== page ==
Three Rookie quarterbacks make playoffs: When a rookie quarterback leads a team to the NFL playoffs, it’s a big accomplishment. When three do it in the same year, it’s probably time to call the Mayans for another apocalyptic prediction. That’s what happened this year as the Colts’ Andrew Luck, the Redskins’ Robert Griffin III, and the Seahawks‘ Russell Wilson led their franchises to the postseason. The amazing thing is that none were just along for the ride, either. Luck broke the rookie passing record, throwing for more than 4,100 yards this season, while Griffin had the NFL’s second-best passer rating and Wilson tallied 26 touchdowns and more than 3,000 yards.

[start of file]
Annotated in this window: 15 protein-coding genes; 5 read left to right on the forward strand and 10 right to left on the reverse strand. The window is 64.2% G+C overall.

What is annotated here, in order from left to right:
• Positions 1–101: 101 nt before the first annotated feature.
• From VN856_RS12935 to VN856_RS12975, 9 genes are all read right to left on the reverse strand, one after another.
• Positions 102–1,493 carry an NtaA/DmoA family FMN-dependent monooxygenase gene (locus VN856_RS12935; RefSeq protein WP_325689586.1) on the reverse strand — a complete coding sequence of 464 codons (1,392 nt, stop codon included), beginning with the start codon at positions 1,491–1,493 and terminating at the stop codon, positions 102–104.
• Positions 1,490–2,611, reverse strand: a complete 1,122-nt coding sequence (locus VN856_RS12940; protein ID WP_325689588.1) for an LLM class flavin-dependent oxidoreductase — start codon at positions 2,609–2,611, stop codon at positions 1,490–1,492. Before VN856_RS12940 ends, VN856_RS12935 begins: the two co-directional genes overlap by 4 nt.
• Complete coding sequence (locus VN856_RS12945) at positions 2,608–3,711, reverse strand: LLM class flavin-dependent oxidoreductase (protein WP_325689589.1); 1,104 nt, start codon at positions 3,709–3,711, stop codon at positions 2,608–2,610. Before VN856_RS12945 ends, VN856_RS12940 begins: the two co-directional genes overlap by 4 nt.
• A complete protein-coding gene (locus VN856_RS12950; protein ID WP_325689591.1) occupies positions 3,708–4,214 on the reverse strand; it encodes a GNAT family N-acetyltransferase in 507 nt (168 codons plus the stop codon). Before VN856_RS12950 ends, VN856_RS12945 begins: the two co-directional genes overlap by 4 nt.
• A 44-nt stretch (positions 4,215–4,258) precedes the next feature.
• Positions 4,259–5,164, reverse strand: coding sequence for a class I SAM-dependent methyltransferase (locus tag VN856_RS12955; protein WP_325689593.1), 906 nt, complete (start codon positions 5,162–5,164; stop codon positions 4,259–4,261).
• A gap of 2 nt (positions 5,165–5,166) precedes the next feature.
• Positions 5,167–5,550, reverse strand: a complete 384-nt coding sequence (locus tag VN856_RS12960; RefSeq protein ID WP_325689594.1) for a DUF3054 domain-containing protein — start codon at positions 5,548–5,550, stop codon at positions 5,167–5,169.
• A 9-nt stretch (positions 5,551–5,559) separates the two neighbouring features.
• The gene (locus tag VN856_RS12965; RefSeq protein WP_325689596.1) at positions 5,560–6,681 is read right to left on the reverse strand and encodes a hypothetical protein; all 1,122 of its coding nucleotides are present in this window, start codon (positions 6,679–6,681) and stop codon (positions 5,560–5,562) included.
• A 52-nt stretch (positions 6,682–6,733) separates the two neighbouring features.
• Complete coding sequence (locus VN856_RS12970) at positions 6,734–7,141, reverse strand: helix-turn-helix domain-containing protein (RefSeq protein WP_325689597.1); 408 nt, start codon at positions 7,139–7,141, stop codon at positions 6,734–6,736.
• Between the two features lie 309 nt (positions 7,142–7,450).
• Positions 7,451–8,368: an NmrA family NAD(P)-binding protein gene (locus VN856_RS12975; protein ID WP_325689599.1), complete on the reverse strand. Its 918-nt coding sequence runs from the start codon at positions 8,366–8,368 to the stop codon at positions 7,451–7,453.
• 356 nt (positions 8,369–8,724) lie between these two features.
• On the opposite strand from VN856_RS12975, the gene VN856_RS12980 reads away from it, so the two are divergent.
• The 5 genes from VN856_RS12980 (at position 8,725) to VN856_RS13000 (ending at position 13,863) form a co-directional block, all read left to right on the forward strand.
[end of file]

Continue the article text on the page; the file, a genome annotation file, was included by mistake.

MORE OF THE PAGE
Kevin Ollie named permanent UConn head coach: Ollie, a former player, was named as UConn’s permanent head men’s basketball coach with a reported five-year deal. Following the retirement of Jim Calhoun, Ollie was given the job on a sort of trial run with only a one-year deal. But so far this season, he’s steered the Huskies to a 9-2 record and convinced the administration that he was capable of leading the program. Replacing Calhoun is a tough task and Ollie will have his work cut out for him if he wants to achieve as much as the former coach did. The key here is that the new deal will make things much easier for him on recruiting. Instead of telling prospective players that he hopes to still be on the job next year, he can now virtually assure them that he will.